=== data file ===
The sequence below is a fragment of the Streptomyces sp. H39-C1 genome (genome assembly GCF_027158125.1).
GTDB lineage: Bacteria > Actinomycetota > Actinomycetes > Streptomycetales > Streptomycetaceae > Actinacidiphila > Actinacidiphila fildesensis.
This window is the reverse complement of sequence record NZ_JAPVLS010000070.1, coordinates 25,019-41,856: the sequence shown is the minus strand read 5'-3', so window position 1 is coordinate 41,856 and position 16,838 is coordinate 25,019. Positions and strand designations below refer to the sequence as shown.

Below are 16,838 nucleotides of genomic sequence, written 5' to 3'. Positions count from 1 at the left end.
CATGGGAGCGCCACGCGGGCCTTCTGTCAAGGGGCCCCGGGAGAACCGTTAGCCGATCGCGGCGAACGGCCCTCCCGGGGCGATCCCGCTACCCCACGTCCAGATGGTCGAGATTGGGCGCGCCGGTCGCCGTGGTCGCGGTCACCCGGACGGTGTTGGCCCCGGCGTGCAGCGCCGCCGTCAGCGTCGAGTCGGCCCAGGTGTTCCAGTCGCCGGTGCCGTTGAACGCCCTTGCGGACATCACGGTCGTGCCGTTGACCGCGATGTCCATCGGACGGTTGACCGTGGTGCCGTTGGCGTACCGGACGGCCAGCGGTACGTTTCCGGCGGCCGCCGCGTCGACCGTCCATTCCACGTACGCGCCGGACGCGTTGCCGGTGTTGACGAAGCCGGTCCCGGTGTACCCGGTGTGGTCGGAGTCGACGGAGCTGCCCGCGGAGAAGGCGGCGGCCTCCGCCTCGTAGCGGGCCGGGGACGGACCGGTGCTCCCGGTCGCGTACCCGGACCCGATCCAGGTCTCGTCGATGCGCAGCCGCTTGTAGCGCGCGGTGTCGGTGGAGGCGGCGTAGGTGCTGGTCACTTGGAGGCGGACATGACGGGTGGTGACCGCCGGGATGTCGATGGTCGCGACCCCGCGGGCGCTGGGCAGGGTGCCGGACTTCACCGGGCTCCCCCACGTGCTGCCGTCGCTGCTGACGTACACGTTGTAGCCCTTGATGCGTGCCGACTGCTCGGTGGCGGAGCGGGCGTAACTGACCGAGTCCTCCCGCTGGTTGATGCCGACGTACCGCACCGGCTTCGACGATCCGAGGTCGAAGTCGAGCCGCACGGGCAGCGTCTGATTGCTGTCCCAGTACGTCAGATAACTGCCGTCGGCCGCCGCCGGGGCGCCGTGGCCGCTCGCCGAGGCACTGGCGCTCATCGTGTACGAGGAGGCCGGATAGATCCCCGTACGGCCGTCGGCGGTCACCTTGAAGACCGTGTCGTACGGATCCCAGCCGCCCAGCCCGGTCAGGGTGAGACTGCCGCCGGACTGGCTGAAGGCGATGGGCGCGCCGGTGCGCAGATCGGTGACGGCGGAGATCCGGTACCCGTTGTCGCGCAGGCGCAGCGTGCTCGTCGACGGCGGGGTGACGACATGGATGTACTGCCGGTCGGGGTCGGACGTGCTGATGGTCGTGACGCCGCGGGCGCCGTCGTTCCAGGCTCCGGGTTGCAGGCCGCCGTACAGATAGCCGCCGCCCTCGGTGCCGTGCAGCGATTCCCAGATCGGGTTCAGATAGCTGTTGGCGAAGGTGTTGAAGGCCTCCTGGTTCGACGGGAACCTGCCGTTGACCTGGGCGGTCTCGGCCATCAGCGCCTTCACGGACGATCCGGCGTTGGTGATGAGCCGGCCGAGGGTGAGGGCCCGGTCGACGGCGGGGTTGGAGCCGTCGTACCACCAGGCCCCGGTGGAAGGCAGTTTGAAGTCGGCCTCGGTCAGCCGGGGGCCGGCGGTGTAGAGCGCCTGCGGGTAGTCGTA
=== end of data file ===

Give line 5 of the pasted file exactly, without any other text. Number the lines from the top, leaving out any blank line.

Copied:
CATGGGAGCGCCACGCGGGCCTTCTGTCAAGGGGCCCCGGGAGAACCGTTAGCCGATCGCGGCGAACGGCCCTCCCGGGGCGATCCCGCTACCCCACGTCCAGATGGTCGAGATTGGGCGCGCCGGTCGCCGTGGTCGCGGTCACCCGGACGGTGTTGGCCCCGGCGTGCAGCGCCGCCGTCAGCGTCGAGTCGGCCCAGGTGTTCCAGTCGCCGGTGCCGTTGAACGCCCTTGCGGACATCACGGTCGTGCCGTTGACCGCGATGTCCATCGGACGGTTGACCGTGGTGCCGTTGGCGTACCGGACGGCCAGCGGTACGTTTCCGGCGGCCGCCGCGTCGACCGTCCATTCCACGTACGCGCCGGACGCGTTGCCGGTGTTGACGAAGCCGGTCCCGGTGTACCCGGTGTGGTCGGAGTCGACGGAGCTGCCCGCGGAGAAGGCGGCGGCCTCCGCCTCGTAGCGGGCCGGGGACGGACCGGTGCTCCCGGTCGCGTACCCGGACCCGATCCAGGTCTCGTCGATGCGCAGCCGCTTGTAGCGCGCGGTGTCGGTGGAGGCGGCGTAGGTGCTGGTCACTTGGAGGCGGACATGACGGGTGGTGACCGCCGGGATGTCGATGGTCGCGACCCCGCGGGCGCTGGGCAGGGTGCCGGACTTCACCGGGCTCCCCCACGTGCTGCCGTCGCTGCTGACGTACACGTTGTAGCCCTTGATGCGTGCCGACTGCTCGGTGGCGGAGCGGGCGTAACTGACCGAGTCCTCCCGCTGGTTGATGCCGACGTACCGCACCGGCTTCGACGATCCGAGGTCGAAGTCGAGCCGCACGGGCAGCGTCTGATTGCTGTCCCAGTACGTCAGATAACTGCCGTCGGCCGCCGCCGGGGCGCCGTGGCCGCTCGCCGAGGCACTGGCGCTCATCGTGTACGAGGAGGCCGGATAGATCCCCGTACGGCCGTCGGCGGTCACCTTGAAGACCGTGTCGTACGGATCCCAGCCGCCCAGCCCGGTCAGGGTGAGACTGCCGCCGGACTGGCTGAAGGCGATGGGCGCGCCGGTGCGCAGATCGGTGACGGCGGAGATCCGGTACCCGTTGTCGCGCAGGCGCAGCGTGCTCGTCGACGGCGGGGTGACGACATGGATGTACTGCCGGTCGGGGTCGGACGTGCTGATGGTCGTGACGCCGCGGGCGCCGTCGTTCCAGGCTCCGGGTTGCAGGCCGCCGTACAGATAGCCGCCGCCCTCGGTGCCGTGCAGCGATTCCCAGATCGGGTTCAGATAGCTGTTGGCGAAGGTGTTGAAGGCCTCCTGGTTCGACGGGAACCTGCCGTTGACCTGGGCGGTCTCGGCCATCAGCGCCTTCACGGACGATCCGGCGTTGGTGATGAGCCGGCCGAGGGTGAGGGCCCGGTCGACGGCGGGGTTGGAGCCGTCGTACCACCAGGCCCCGGTGGAAGGCAGTTTGAAGTCGGCCTCGGTCAGCCGGGGGCCGGCGGTGTAGAGCGCCTGCGGGTAGTCGTA